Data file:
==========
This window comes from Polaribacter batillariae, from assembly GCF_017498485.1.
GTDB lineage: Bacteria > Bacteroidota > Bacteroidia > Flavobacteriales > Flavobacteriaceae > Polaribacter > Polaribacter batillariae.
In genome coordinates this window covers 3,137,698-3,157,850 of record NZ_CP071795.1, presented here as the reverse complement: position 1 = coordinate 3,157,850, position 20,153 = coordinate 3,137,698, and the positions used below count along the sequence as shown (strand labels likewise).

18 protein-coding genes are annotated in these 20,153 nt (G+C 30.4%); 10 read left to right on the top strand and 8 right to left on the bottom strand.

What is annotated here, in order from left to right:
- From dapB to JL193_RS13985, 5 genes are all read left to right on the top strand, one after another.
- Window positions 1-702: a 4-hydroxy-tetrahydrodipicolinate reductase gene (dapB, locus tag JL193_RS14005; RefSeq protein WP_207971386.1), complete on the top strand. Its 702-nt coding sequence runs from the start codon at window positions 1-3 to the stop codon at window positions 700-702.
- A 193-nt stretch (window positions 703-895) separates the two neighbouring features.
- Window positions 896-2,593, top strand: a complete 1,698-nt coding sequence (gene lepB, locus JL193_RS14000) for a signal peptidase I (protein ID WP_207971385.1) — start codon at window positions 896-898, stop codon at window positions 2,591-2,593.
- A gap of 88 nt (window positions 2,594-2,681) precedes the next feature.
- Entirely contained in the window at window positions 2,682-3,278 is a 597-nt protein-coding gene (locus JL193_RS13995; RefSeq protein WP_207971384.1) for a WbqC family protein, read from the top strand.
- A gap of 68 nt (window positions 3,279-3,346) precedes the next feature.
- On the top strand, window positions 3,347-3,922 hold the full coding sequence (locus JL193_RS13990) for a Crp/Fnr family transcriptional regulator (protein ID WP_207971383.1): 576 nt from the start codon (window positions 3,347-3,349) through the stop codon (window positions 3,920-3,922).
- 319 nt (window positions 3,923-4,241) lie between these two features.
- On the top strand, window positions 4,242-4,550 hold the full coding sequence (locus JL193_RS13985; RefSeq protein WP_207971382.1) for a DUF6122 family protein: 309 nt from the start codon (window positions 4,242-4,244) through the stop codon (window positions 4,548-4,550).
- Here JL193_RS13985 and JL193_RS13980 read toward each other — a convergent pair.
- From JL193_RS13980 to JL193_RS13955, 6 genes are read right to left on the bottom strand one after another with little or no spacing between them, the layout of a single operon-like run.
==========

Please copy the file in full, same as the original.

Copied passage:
This window comes from Polaribacter batillariae, from assembly GCF_017498485.1.
GTDB lineage: Bacteria > Bacteroidota > Bacteroidia > Flavobacteriales > Flavobacteriaceae > Polaribacter > Polaribacter batillariae.
In genome coordinates this window covers 3,137,698-3,157,850 of record NZ_CP071795.1, presented here as the reverse complement: position 1 = coordinate 3,157,850, position 20,153 = coordinate 3,137,698, and the positions used below count along the sequence as shown (strand labels likewise).

18 protein-coding genes are annotated in these 20,153 nt (G+C 30.4%); 10 read left to right on the top strand and 8 right to left on the bottom strand.

What is annotated here, in order from left to right:
- From dapB to JL193_RS13985, 5 genes are all read left to right on the top strand, one after another.
- Window positions 1-702: a 4-hydroxy-tetrahydrodipicolinate reductase gene (dapB, locus tag JL193_RS14005; RefSeq protein WP_207971386.1), complete on the top strand. Its 702-nt coding sequence runs from the start codon at window positions 1-3 to the stop codon at window positions 700-702.
- A 193-nt stretch (window positions 703-895) separates the two neighbouring features.
- Window positions 896-2,593, top strand: a complete 1,698-nt coding sequence (gene lepB, locus JL193_RS14000) for a signal peptidase I (protein ID WP_207971385.1) — start codon at window positions 896-898, stop codon at window positions 2,591-2,593.
- A gap of 88 nt (window positions 2,594-2,681) precedes the next feature.
- Entirely contained in the window at window positions 2,682-3,278 is a 597-nt protein-coding gene (locus JL193_RS13995; RefSeq protein WP_207971384.1) for a WbqC family protein, read from the top strand.
- A gap of 68 nt (window positions 3,279-3,346) precedes the next feature.
- On the top strand, window positions 3,347-3,922 hold the full coding sequence (locus JL193_RS13990) for a Crp/Fnr family transcriptional regulator (protein ID WP_207971383.1): 576 nt from the start codon (window positions 3,347-3,349) through the stop codon (window positions 3,920-3,922).
- 319 nt (window positions 3,923-4,241) lie between these two features.
- On the top strand, window positions 4,242-4,550 hold the full coding sequence (locus JL193_RS13985; RefSeq protein WP_207971382.1) for a DUF6122 family protein: 309 nt from the start codon (window positions 4,242-4,244) through the stop codon (window positions 4,548-4,550).
- Here JL193_RS13985 and JL193_RS13980 read toward each other — a convergent pair.
- From JL193_RS13980 to JL193_RS13955, 6 genes are read right to left on the bottom strand one after another with little or no spacing between them, the layout of a single operon-like run.